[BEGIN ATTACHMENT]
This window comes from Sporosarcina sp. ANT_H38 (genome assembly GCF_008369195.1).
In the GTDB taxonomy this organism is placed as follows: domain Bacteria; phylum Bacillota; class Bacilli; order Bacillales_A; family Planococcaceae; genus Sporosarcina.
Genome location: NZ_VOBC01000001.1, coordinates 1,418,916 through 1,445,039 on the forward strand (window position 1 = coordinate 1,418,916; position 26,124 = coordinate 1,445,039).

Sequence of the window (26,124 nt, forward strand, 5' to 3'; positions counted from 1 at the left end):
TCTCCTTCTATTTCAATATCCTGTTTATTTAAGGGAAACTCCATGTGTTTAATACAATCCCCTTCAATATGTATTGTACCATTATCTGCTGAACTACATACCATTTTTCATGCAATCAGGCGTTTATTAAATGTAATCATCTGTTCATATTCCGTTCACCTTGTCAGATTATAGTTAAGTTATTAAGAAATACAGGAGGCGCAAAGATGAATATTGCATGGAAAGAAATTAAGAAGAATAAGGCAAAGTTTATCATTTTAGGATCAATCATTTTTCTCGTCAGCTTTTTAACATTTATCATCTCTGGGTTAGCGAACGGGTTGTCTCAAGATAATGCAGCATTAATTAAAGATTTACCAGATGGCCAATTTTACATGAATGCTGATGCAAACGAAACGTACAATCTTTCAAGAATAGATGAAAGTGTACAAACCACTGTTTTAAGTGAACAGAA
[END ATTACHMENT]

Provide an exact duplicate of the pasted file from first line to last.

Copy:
This window comes from Sporosarcina sp. ANT_H38 (genome assembly GCF_008369195.1).
In the GTDB taxonomy this organism is placed as follows: domain Bacteria; phylum Bacillota; class Bacilli; order Bacillales_A; family Planococcaceae; genus Sporosarcina.
Genome location: NZ_VOBC01000001.1, coordinates 1,418,916 through 1,445,039 on the forward strand (window position 1 = coordinate 1,418,916; position 26,124 = coordinate 1,445,039).

Sequence of the window (26,124 nt, forward strand, 5' to 3'; positions counted from 1 at the left end):
TCTCCTTCTATTTCAATATCCTGTTTATTTAAGGGAAACTCCATGTGTTTAATACAATCCCCTTCAATATGTATTGTACCATTATCTGCTGAACTACATACCATTTTTCATGCAATCAGGCGTTTATTAAATGTAATCATCTGTTCATATTCCGTTCACCTTGTCAGATTATAGTTAAGTTATTAAGAAATACAGGAGGCGCAAAGATGAATATTGCATGGAAAGAAATTAAGAAGAATAAGGCAAAGTTTATCATTTTAGGATCAATCATTTTTCTCGTCAGCTTTTTAACATTTATCATCTCTGGGTTAGCGAACGGGTTGTCTCAAGATAATGCAGCATTAATTAAAGATTTACCAGATGGCCAATTTTACATGAATGCTGATGCAAACGAAACGTACAATCTTTCAAGAATAGATGAAAGTGTACAAACCACTGTTTTAAGTGAACAGAA